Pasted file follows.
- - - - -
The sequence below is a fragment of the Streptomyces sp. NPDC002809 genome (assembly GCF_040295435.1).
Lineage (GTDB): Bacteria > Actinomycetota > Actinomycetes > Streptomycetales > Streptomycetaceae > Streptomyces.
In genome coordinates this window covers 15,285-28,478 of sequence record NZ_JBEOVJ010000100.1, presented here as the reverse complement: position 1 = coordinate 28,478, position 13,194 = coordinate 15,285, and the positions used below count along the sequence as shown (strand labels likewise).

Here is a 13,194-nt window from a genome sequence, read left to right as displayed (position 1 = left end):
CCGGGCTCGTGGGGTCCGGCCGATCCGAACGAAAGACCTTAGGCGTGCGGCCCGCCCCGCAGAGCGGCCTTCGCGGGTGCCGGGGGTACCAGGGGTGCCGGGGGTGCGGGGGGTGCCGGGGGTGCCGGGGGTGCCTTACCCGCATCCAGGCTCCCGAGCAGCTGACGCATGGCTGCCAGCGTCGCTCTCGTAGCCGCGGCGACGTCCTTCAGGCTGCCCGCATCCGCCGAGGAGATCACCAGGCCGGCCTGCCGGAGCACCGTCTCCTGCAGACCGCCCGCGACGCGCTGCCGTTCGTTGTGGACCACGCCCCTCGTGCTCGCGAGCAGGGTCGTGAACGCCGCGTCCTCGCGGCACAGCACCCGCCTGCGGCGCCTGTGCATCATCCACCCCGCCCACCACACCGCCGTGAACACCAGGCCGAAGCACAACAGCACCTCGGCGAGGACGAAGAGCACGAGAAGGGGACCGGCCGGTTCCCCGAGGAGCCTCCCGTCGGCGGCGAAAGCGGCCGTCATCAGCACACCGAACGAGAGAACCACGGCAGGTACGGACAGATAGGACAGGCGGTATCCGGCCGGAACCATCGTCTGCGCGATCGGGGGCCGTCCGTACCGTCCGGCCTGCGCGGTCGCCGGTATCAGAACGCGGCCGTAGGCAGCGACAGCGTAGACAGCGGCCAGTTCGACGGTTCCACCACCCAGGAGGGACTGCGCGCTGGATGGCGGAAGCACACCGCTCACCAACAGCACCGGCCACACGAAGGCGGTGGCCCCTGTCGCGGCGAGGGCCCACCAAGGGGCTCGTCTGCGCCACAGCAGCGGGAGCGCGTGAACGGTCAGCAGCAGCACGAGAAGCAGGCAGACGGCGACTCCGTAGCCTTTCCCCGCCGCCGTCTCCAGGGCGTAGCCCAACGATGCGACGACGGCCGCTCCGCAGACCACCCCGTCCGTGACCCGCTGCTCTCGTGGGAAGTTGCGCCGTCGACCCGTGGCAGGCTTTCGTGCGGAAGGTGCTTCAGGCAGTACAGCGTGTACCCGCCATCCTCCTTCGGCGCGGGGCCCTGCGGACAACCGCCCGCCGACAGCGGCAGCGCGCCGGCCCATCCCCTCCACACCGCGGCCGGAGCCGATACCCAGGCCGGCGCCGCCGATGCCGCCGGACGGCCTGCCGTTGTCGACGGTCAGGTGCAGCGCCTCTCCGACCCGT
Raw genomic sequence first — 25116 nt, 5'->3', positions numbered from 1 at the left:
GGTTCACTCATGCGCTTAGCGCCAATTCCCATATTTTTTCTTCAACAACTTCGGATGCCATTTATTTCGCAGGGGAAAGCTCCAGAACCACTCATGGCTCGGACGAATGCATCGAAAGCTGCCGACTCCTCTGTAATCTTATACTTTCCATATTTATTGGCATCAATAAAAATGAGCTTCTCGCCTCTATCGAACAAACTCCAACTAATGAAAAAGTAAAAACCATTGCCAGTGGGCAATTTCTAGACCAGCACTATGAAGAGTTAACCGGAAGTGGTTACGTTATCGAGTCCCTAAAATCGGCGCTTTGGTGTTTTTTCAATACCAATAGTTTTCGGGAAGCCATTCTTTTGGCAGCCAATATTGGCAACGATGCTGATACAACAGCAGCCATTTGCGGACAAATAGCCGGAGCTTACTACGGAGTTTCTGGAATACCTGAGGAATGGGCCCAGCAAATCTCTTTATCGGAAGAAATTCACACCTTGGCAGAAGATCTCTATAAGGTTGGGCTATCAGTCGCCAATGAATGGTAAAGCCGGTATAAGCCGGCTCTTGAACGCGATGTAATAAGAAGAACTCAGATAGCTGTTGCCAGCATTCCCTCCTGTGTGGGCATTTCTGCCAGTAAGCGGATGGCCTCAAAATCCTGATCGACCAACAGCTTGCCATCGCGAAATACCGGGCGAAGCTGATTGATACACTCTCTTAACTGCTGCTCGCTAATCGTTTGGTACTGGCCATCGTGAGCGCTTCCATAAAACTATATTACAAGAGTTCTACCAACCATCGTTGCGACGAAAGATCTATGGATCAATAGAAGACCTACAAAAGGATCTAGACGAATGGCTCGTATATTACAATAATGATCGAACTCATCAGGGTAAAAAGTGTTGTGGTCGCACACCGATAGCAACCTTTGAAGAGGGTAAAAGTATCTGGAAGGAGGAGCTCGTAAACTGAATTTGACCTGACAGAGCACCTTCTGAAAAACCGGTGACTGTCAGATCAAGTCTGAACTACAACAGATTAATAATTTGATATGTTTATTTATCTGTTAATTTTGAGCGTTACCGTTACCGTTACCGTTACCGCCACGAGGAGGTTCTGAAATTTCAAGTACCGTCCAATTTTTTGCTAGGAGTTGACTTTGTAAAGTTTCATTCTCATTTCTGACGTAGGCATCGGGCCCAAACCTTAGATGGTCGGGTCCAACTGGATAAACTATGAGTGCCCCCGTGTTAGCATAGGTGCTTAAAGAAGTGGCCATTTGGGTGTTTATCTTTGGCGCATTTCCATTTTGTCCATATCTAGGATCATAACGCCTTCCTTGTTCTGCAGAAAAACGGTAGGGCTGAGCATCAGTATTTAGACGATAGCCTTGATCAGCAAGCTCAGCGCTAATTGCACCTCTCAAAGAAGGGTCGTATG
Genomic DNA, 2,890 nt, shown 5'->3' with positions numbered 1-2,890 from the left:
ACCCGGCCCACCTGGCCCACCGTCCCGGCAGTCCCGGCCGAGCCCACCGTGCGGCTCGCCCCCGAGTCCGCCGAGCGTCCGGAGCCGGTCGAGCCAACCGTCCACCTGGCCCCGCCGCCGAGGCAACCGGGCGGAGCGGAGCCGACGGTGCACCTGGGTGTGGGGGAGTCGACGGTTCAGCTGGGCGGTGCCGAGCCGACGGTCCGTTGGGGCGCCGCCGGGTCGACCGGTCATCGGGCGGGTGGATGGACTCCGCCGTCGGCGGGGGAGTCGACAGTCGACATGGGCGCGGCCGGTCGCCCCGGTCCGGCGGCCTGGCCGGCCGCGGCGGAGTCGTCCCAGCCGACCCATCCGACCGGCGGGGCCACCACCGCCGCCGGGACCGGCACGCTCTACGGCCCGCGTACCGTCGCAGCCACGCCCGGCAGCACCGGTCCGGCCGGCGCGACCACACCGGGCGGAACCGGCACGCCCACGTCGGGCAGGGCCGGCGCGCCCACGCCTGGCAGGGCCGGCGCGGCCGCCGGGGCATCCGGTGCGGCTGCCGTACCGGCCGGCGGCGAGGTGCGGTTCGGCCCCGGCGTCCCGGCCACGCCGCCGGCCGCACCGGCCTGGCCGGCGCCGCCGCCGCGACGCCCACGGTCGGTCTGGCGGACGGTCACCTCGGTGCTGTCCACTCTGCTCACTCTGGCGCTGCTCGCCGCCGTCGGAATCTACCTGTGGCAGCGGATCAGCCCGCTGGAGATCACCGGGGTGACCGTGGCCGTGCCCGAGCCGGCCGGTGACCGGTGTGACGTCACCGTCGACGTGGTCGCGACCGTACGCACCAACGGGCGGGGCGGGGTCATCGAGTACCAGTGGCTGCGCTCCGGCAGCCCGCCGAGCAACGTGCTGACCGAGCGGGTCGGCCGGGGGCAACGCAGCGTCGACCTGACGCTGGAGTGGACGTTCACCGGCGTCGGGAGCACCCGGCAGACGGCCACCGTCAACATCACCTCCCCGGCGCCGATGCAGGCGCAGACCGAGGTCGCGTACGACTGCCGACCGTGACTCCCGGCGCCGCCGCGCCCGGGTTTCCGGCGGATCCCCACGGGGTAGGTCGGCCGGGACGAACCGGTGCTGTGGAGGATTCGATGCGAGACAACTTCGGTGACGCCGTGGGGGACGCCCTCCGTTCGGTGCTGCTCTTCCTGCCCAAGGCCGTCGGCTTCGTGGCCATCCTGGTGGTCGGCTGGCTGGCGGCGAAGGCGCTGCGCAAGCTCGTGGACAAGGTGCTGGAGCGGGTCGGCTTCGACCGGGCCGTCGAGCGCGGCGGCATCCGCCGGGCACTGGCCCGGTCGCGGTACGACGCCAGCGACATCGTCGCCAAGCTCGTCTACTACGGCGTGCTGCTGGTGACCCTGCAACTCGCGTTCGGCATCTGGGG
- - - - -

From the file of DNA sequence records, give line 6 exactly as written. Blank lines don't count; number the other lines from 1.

Raw genomic sequence first — 25116 nt, 5'->3', positions numbered from 1 at the left: